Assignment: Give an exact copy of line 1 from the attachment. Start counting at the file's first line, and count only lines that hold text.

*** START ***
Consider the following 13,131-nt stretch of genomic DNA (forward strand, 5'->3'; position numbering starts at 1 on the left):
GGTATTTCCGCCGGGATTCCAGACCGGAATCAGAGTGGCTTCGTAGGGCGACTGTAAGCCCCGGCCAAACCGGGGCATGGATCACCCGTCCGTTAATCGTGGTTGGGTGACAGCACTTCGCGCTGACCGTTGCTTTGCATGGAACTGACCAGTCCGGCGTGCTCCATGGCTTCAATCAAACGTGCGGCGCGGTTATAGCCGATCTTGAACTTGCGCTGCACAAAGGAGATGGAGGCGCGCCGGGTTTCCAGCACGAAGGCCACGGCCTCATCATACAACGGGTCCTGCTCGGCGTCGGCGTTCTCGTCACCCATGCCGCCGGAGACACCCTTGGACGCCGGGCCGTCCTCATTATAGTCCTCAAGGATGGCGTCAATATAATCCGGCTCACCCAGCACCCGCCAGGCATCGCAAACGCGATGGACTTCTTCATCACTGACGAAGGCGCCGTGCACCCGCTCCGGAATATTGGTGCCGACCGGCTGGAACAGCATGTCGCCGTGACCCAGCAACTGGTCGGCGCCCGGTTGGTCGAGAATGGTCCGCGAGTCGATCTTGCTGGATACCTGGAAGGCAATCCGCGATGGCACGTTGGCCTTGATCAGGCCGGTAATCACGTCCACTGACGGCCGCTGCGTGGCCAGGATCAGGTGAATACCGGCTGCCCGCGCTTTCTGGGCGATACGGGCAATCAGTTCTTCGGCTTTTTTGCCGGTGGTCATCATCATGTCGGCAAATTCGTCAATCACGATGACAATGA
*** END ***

Consider the following 13,131-nt stretch of genomic DNA (forward strand, 5'->3'; position numbering starts at 1 on the left):